A.R. from California writes:

Dear Mister Condo,

I want to add a window in the garage because I homeschool my kids and is too hot inside for them.

Mister Condo replies:

A.R., I appreciate your desire to provide a window for your children as you feel it would help cool your garage, which I gather you are using as a classroom for homeschooling purposes. However, adding items like windows falls squarely under the governance authority of the Board who has to consider the architectural compliance issues that allowing you to do so may create. If you are allowed to add a window to a garage, theoretically all unit owners who asked for the same modification would have to be allowed. That creates a potential nightmare for the Board, who has a duty to keep the community looking in a uniform fashion. You can certainly ask but please respect the decision of the Board in this matter. It isn’t as simple granting your request to assist with your homeschooling efforts; the decision has far-reaching consequences. All the best!

New York City Condo Windows Taking Much Longer than a New York Minute!

K.M. from New York City writes:

Dear Mister Condo,

I need to replace my windows. I’m on the 20th floor of a NYC high rise on the Hudson River – facing the river.  The windows are 30 years old and rotting.  One is visibly broken at the frame- separating from the glass and crazy bursts of wind come through all of them. The Management company is “letting” one owner replace their windows which have been on order for months.  They’re telling me I have to wait until JUNE of next year for some engineering report just to order them.  I am FREEZING and the summer will be hell. I WANT to pay for them to be replaced and they are delaying it with their bureaucracy.  What are my rights?

Mister Condo replies:

K.M., Congratulations on the decision to replace your broken windows. I am a bit surprised that the association doesn’t have a better window replacement program in place for you but I am not sure that they are violating your rights in any way by having you wait until they have an updated engineering report, especially if that report contains information relevant to your window replacement. There may be some temporary solution like having the windows sealed that could give you relief while you wait for your new windows to be installed. You may be able to ask about paying for your own engineering report although I suspect that would be very expensive. Of course, I am not an attorney so if you feel you have a legal claim against the association for preventing a faster window replacement timeline for you, you might want to get a legal opinion. I read an interesting article in the New York Times that you might want to review for a bit more information – http://www.nytimes.com/2016/01/03/realestate/the-red-tape-of-new-windows-in-new-york.html?_r=0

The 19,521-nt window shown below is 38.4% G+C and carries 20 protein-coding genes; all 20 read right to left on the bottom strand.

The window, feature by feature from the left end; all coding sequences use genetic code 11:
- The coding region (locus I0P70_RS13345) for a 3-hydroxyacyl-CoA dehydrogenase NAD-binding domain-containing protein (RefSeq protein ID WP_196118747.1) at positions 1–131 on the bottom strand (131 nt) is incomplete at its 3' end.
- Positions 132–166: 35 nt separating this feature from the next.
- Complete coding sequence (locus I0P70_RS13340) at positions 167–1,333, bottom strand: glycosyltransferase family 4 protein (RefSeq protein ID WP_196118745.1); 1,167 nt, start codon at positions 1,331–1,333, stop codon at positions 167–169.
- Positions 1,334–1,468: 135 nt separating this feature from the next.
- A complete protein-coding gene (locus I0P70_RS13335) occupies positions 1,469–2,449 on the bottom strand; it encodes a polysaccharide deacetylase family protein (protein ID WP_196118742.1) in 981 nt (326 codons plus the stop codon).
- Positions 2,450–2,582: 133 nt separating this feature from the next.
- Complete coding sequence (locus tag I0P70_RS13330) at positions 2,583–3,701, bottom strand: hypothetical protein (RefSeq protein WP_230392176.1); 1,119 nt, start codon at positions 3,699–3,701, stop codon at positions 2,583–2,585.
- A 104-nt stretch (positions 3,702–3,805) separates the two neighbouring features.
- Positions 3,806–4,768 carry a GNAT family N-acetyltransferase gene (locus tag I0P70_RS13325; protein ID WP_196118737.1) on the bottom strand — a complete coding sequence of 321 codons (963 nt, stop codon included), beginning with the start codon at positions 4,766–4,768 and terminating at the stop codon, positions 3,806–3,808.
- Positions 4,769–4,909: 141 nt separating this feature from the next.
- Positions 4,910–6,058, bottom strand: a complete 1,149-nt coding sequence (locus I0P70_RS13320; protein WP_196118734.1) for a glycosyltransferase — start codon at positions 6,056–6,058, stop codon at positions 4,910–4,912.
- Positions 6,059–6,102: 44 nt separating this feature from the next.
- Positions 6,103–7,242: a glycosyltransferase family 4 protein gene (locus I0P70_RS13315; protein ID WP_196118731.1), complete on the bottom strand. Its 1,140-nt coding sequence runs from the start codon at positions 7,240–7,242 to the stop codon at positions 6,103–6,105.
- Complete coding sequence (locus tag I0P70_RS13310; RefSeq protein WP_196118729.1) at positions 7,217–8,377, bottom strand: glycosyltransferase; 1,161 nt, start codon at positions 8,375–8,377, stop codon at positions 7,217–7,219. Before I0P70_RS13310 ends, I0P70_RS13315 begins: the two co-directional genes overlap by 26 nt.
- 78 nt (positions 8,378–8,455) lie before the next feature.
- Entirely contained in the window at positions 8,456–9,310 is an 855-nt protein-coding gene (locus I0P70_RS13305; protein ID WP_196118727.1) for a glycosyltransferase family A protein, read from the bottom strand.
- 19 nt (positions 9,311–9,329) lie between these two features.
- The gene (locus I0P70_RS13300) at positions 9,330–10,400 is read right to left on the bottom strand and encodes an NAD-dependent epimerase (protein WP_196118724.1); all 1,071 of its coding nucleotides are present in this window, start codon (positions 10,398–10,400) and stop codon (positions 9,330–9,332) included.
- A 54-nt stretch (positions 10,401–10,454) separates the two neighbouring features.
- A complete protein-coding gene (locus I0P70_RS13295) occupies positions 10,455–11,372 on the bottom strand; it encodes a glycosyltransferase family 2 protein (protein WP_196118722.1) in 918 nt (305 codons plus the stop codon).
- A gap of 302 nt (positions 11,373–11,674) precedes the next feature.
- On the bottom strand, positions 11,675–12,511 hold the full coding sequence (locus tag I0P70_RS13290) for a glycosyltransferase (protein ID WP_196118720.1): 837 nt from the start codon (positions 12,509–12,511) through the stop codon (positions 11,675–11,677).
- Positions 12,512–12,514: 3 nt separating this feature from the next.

Good luck with your new windows. I am sure you will enjoy them once you get through this red tape.

Condo Owner Makes Deposit on Unapproved Replacement Windows

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C.I. from New Haven County writes:

Dear Mister Condo,

I am in the process of replacing my condo windows using a large chain store. I chose an Anderson window that fit the specs exactly and all information was submitted to the management company. The board voted no on the windows and stated only one brand of window, Alside Ultramaxx, can be used. At this time my windows were made and I had put down a deposit. The previous rule was as long as the window fit the specs it would be approved never anything about a specific brand. They also recommend the vendor. Can a condo board do this? How can I obtain bylaws that reflect this?

Mister Condo replies:

C.I., the short answer is “yes”. The condo board is the governing body that approves architectural compliance guidelines which are outlined in your governance documents. It typically states than any improvements must be association approved. I am sorry you had already put down the deposit on the windows when you were told “no” by the Board but you should have gotten the approval first by simply submitting the window proposal to the Board. They still would have said “no” but at least you wouldn’t have made your deposit. Have you tried working with the store to get back your deposit? If windows were ordered to your specifications, that isn’t too likely but it may be worth asking. There is always a temptation to replace windows on your own and, like most unit owners, you don’t want to spend more than you have to. However, the Board is the final say on such items and you would be well advised to seek their approval BEFORE you order any item that falls under the association’s Architectural Compliance guidelines. Had you purchased and installed these windows, the Board would be well within its right to make you remove them and replace them with approved windows. This would have been far more expensive than the loss of your deposit. I would chalk this one up to a lesson learned. Good luck with your new Board-approved windows. I hope they give you years of enjoyment.